The inventive use of microspherical powders provides many useful characteristics for cosmetics including: a low surface area to volume ratio; improved dispersion; improved viscosity and better flow; and uniform reflectivity. commercially available microspherical powders include: polyethylene, polymethyl methacrylate, nylon, ethylene acrylates copolymer, polyvinylidene copolymer, silica, magnesium carbonate, and titanium dioxide. These microspherical powders are of diameters of 100 microns and less.

By coupling irregularly shaped or multi-faceted materials to the microspheres, the desirable characteristics of the microspherical powders may be imparted to these other materials. Essentially, microspheres of one of the materials are coated with the other material and the basic spherical shape is maintained. Alterations of the microspheres' characteristics may also be made to yield advantages in the resulting composition or processing of the composition.

The irregularly shaped materials should be ground or pulverized to a size smaller than the microspheres to enable the material to coat the microspheres without losing the spherical shape.

It has been discovered that a titanate coupling agent can join an organic material to an organic microspherical powder and join organic material to an inorganic microspherical powder. In joining the materials, moisture and air voids on the irregularly shaped material can be eliminated when these materials are coupled to the microsphere, thus tremendously reducing the surface area.

Liquid monalkoxy (C1 to C20) isostearoyl titanates, especially isopropyl triisostearoyl titanate, have been found effective as coupling agents in accordance with the invention.

A monohydrolyzable group attaches to a proton on the inorganic surface followed by hydrolysis or solvolysis, and then transesterification and transalkylation, whereupon the water of hydration and air voids are replaced by a monomolecular layer of organofunctional titantium and the titanate forms covalent bond (electron sharing) with a proton on the inorganic surface. The titanium is bonded to oxygen atoms and to the inorganic surface. The coated inorganic material is then able to be joined to an organic surface by the coating.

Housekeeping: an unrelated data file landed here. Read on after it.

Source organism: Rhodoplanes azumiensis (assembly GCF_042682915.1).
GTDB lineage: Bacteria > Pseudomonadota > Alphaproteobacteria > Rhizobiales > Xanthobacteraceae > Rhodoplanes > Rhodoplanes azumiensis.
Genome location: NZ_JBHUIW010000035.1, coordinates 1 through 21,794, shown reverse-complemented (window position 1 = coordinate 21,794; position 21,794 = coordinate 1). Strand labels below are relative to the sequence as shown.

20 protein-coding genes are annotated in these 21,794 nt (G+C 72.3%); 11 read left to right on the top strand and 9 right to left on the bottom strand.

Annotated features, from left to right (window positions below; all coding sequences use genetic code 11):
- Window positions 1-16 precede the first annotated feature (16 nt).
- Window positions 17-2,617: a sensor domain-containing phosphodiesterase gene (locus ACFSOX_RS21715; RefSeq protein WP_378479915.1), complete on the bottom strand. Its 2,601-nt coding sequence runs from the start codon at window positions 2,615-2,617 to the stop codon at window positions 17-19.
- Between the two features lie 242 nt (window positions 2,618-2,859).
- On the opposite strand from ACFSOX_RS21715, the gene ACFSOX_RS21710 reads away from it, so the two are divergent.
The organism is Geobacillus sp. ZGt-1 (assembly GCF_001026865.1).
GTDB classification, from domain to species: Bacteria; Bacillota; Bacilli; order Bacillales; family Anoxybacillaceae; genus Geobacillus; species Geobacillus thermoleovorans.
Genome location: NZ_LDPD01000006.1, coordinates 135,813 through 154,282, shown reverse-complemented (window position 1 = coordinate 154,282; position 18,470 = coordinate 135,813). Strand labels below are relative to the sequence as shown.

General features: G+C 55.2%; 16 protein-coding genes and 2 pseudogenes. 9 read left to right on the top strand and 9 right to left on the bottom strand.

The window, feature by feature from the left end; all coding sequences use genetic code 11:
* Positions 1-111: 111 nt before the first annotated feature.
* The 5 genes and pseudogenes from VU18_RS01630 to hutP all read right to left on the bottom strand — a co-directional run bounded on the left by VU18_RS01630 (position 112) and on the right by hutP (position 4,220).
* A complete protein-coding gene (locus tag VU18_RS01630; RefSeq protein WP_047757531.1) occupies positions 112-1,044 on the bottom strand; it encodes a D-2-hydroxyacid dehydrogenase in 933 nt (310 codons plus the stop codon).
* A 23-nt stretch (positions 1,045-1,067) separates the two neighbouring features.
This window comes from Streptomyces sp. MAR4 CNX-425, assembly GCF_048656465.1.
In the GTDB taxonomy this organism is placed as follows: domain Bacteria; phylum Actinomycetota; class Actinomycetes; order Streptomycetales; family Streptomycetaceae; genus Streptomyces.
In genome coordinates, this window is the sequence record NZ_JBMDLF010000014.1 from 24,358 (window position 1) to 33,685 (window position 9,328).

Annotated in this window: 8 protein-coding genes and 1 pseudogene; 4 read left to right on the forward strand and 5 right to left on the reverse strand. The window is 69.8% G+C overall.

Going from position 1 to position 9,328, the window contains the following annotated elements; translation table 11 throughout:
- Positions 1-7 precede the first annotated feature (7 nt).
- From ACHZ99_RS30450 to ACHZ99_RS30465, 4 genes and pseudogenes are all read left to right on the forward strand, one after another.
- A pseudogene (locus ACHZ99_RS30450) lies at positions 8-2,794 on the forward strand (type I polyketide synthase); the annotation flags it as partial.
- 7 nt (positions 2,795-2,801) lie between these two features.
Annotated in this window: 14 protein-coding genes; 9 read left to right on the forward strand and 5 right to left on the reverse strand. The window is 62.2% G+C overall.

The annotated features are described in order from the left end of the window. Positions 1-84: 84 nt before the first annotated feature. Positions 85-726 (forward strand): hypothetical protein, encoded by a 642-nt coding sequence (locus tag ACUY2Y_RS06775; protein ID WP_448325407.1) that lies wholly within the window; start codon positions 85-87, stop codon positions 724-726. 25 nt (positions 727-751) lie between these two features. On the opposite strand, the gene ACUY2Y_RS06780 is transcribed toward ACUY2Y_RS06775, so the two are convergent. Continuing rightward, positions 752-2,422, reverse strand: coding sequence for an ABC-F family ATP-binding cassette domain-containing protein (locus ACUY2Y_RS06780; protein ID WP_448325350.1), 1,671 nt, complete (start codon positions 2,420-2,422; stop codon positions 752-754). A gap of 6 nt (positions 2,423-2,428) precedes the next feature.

When coupling an organic polymer to pigment or extender pigment, the organic polymer may comprise as little as 15 percent by weight or less of the mixture and the titanate is present in amounts up to 5 percent by weight. Preferred compositions use the organic polymer microspheres in the amount of 15 to 35 percent by weight and isopropyl triisostearoyl titanate in amounts of 1 to 3 percent by weight.

Specific advantages of the coupled mixture include: improved hydrophobicity; a higher melting point; more uniform specific gravity and bulk density; improved dispersability; lower viscosities at comparable use levels; higher solids loading is possible; improved adhesion; smoother texture; unique surface area characteristics and reduced processing times and clean up is necessary.

When coupled, microspherical powders and fillers are useful in emulsions and poured powders. The advantages include: uniform specific gravity; a controlled oil absorption rate; lower specific surface area is achieved; maximum solid content for a given viscosity is achieved; minimum viscosity for a desired solids load is achieved; improved flowability and ease of dispersion; improved spreadibility and application; a unique surface texture (smooth/creamy) is achieved; and spherical particulate characteristics are maintained during processing. Organic polymer microspheric materials can thus be used to better incorporate pigments and fillers, or extender pigments, into a cosmetic.